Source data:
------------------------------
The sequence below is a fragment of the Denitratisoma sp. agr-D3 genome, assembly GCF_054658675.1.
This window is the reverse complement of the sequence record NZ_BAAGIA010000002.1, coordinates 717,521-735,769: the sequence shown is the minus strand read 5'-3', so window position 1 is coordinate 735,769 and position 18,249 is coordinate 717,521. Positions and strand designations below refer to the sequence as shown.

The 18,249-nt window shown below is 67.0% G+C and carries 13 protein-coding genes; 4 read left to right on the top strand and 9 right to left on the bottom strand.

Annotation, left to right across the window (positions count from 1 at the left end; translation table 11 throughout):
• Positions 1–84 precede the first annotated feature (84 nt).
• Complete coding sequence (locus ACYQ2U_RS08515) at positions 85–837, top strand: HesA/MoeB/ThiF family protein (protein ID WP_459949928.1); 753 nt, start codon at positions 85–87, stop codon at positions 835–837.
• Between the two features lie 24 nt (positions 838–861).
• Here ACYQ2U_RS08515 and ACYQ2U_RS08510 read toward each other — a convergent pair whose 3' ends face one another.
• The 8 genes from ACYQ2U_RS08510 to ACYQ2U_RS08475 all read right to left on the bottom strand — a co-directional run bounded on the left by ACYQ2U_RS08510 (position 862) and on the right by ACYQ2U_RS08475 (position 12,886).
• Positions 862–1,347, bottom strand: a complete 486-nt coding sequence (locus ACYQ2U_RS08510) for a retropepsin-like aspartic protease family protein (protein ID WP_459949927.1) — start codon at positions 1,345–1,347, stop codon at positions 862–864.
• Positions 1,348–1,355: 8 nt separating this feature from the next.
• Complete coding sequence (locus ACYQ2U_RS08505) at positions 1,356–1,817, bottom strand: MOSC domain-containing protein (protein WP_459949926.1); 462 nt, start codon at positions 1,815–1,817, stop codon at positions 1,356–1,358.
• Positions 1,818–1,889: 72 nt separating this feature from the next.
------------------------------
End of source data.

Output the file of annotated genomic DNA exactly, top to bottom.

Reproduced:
The sequence below is a fragment of the Denitratisoma sp. agr-D3 genome, assembly GCF_054658675.1.
This window is the reverse complement of the sequence record NZ_BAAGIA010000002.1, coordinates 717,521-735,769: the sequence shown is the minus strand read 5'-3', so window position 1 is coordinate 735,769 and position 18,249 is coordinate 717,521. Positions and strand designations below refer to the sequence as shown.

The 18,249-nt window shown below is 67.0% G+C and carries 13 protein-coding genes; 4 read left to right on the top strand and 9 right to left on the bottom strand.

Annotation, left to right across the window (positions count from 1 at the left end; translation table 11 throughout):
• Positions 1–84 precede the first annotated feature (84 nt).
• Complete coding sequence (locus ACYQ2U_RS08515) at positions 85–837, top strand: HesA/MoeB/ThiF family protein (protein ID WP_459949928.1); 753 nt, start codon at positions 85–87, stop codon at positions 835–837.
• Between the two features lie 24 nt (positions 838–861).
• Here ACYQ2U_RS08515 and ACYQ2U_RS08510 read toward each other — a convergent pair whose 3' ends face one another.
• The 8 genes from ACYQ2U_RS08510 to ACYQ2U_RS08475 all read right to left on the bottom strand — a co-directional run bounded on the left by ACYQ2U_RS08510 (position 862) and on the right by ACYQ2U_RS08475 (position 12,886).
• Positions 862–1,347, bottom strand: a complete 486-nt coding sequence (locus ACYQ2U_RS08510) for a retropepsin-like aspartic protease family protein (protein ID WP_459949927.1) — start codon at positions 1,345–1,347, stop codon at positions 862–864.
• Positions 1,348–1,355: 8 nt separating this feature from the next.
• Complete coding sequence (locus ACYQ2U_RS08505) at positions 1,356–1,817, bottom strand: MOSC domain-containing protein (protein WP_459949926.1); 462 nt, start codon at positions 1,815–1,817, stop codon at positions 1,356–1,358.
• Positions 1,818–1,889: 72 nt separating this feature from the next.